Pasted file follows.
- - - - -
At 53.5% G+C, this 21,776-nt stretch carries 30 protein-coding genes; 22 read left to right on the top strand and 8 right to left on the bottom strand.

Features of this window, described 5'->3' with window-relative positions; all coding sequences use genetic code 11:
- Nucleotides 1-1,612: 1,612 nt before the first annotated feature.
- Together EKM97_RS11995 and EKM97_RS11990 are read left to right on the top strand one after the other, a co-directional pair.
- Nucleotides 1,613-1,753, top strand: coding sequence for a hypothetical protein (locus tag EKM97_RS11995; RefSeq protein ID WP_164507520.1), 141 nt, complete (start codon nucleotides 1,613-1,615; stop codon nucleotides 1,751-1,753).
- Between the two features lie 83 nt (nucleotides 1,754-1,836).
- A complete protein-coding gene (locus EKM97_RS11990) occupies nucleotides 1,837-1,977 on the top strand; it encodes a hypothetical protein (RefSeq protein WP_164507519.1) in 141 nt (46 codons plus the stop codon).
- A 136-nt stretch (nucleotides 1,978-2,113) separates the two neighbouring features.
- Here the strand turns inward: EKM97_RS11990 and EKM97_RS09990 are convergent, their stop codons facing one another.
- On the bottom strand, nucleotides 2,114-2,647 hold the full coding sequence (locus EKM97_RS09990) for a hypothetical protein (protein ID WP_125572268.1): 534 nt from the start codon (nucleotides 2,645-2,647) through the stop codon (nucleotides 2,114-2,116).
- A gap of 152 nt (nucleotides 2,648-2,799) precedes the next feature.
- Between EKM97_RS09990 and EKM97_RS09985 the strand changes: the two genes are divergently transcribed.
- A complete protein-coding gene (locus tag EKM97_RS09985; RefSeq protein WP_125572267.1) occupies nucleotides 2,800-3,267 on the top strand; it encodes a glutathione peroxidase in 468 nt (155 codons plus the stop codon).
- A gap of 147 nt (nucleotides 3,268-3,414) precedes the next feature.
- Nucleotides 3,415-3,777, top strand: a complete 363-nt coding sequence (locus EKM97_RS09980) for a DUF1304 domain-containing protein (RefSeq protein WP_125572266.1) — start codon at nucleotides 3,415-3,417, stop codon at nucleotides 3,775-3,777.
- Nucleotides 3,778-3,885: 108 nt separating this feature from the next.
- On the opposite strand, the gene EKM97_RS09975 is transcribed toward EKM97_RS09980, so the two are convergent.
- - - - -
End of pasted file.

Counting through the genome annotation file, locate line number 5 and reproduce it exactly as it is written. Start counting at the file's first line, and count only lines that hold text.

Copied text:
- Nucleotides 1,613-1,753, top strand: coding sequence for a hypothetical protein (locus tag EKM97_RS11995; RefSeq protein ID WP_164507520.1), 141 nt, complete (start codon nucleotides 1,613-1,615; stop codon nucleotides 1,751-1,753).